Nov 28, 2012 (CIDRAP News) – A panel of experts that advises the Global Polio Eradication Initiative (GPEI) is recommending that residents of polio-endemic countries be required to have polio vaccinations before they are allowed to travel abroad.
The Independent Monitoring Board (IMB), which monitors the GPEI on behalf of the World Health Organization (WHO), says in its November report that anyone from Afghanistan, Nigeria, or Pakistan should be required to be immunized before they can cross borders.
"We recommend that the International Health Regulations Expert Review Committee urgently issue a standing recommendation by May 2013 that will introduce pre-travel vaccination or vaccination checks in each of these countries until national transmission is stopped," the report says.
"No country should allow a citizen from any endemic polio state to cross their border without a valid vaccination certificate," it adds.
Because 19 polio outbreaks have occurred since 2010 in countries that had previously eliminated the virus, it seems essential to ensure that people from countries where polio is still entrenched get vaccinated before they travel internationally, the IMB said.
"Some will see this as [an] extreme move, but it is necessary. It is not the most extreme use of the International Health Regulations that could have been proposed," the report states.
Overall, the IMB report is positive about the progress of the polio battle, even though the GPEI will miss its 2010-12 goal of eradicating the disease by the end of this year.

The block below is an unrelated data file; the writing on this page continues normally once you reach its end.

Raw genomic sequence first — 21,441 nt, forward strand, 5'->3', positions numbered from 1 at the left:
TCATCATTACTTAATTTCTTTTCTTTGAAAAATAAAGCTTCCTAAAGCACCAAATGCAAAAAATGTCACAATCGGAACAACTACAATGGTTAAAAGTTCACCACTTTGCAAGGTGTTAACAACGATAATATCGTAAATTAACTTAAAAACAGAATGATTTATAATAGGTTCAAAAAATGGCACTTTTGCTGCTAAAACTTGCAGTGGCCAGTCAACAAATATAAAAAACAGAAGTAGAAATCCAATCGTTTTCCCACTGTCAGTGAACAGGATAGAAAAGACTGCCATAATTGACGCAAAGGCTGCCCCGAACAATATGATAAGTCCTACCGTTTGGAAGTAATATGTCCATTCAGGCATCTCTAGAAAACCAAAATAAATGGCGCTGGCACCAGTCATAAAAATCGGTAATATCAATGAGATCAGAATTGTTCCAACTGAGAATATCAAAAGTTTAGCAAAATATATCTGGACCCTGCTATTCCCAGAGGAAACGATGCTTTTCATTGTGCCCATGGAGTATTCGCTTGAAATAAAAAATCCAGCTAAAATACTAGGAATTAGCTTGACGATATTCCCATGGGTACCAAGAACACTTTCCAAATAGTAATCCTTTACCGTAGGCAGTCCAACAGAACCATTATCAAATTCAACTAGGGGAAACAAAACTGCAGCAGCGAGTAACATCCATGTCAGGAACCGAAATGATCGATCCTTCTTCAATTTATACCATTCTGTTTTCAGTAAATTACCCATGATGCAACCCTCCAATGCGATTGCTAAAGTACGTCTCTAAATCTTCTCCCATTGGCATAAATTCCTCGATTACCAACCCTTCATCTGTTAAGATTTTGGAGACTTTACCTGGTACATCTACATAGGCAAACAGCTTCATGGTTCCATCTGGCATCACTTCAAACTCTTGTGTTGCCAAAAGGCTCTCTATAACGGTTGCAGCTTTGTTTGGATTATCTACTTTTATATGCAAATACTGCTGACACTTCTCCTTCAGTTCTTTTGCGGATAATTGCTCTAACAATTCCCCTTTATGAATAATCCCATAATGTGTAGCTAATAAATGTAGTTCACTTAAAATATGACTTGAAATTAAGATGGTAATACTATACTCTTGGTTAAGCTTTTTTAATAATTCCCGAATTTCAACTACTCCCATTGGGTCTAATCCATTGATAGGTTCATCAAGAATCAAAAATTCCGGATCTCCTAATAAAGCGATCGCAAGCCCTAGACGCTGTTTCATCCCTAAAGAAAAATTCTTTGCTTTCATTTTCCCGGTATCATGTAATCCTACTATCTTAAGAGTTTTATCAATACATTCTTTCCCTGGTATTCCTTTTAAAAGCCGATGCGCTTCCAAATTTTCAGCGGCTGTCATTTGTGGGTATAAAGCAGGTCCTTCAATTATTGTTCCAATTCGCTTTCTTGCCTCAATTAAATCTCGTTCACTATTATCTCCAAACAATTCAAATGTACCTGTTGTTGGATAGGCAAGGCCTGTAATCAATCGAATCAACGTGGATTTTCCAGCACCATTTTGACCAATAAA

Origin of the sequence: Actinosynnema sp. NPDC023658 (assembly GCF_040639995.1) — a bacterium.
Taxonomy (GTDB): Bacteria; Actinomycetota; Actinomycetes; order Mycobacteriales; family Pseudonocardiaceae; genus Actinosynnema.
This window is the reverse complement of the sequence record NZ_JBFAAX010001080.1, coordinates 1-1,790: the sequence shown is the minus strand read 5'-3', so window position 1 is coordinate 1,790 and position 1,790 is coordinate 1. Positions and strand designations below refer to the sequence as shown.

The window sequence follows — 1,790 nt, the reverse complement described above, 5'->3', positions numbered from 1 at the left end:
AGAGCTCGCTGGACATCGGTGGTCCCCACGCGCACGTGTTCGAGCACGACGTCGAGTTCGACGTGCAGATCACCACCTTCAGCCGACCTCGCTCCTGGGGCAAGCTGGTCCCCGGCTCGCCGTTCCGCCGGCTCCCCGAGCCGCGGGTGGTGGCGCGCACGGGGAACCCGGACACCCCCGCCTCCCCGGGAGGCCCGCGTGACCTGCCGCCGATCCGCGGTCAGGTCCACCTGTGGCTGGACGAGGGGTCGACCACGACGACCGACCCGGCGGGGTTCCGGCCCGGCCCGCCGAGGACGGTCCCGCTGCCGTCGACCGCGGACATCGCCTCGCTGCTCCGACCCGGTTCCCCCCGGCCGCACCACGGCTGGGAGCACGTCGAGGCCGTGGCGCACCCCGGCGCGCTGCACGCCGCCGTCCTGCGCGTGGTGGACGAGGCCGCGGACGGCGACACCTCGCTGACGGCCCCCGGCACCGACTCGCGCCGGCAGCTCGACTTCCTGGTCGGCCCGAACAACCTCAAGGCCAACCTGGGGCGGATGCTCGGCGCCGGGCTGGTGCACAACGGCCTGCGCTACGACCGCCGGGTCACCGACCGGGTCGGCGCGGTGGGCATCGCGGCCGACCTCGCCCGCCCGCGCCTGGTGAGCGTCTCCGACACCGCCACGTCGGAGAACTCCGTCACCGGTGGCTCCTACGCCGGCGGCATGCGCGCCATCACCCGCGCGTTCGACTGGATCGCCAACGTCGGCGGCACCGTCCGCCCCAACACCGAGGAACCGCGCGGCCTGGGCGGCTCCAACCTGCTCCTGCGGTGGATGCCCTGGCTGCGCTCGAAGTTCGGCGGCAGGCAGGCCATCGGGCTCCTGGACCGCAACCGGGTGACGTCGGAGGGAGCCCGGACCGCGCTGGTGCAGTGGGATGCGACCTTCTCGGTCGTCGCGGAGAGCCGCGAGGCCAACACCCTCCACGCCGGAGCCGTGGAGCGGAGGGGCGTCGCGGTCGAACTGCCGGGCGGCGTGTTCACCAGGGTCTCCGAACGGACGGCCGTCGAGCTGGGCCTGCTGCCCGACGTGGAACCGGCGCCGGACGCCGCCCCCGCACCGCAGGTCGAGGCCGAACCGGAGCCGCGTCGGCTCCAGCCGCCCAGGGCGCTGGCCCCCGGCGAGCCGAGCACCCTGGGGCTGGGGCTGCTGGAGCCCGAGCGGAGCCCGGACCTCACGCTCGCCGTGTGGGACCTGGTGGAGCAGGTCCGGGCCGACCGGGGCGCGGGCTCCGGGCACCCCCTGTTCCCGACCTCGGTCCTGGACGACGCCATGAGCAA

The program "will now clearly not achieve this goal," the panel said. "Despite it missing yet another deadline, the IMB judges the Programme's prospects to be more positive than ever. If this level of progress had been achieved at the start, not the end, of the 2010-12 period, transmission could have been stopped by now."
"The end of 2012 will not bring the end of polio, but we may now be seeing the polio virus make its last stand," says a summary of the report.
The global polio count for this year stood at 193 cases on Nov 20, as compared with 536 at that time a year earlier and 650 for all of 2011, according to GPEI figures. This year's count includes 104 cases in Nigeria, 54 in Pakistan, 30 in Afghanistan, and 5 in Chad.
Nigeria is the only country with more cases this year than last, the IMB says. It adds that Nigeria's vaccination program may be on the verge of a breakthrough—but if case numbers are not reduced, spread to other countries is all but inevitable.
The report says Pakistan overhauled its polio program this year, and case numbers "plummeted" as a consequence. But an upcoming election and a complex security situation pose risks going forward.
Afghanistan has made steady but slow progress over the past 2 years, the report says. It calls the slow pace worrisome in the face of security risks as international troops withdraw from the country.
The advice about requiring immunization for travelers from endemic polio countries tops the list of recommendations in the report. Another recommendation says that every district-level task force in affected countries should have a representative of parents in the area.
The IMB also recommends that polio immunization be linked with other health and neighborhood benefits whenever possible, since local residents fighting more obvious challenges like measles, malaria, and poor sanitation often see no benefit in polio vaccine alone.
The report says the GPEI already knows the need for this approach, but "converting the rhetoric into substance" has proved difficult.
"We urge the Polio Programme to identify in every local community, a priority service that can be delivered with polio vaccine—and ensure it is delivered," the IMB says. In some cases already, vaccination programs have been paired with rubbish clearing and distribution of mosquito nets, the report adds.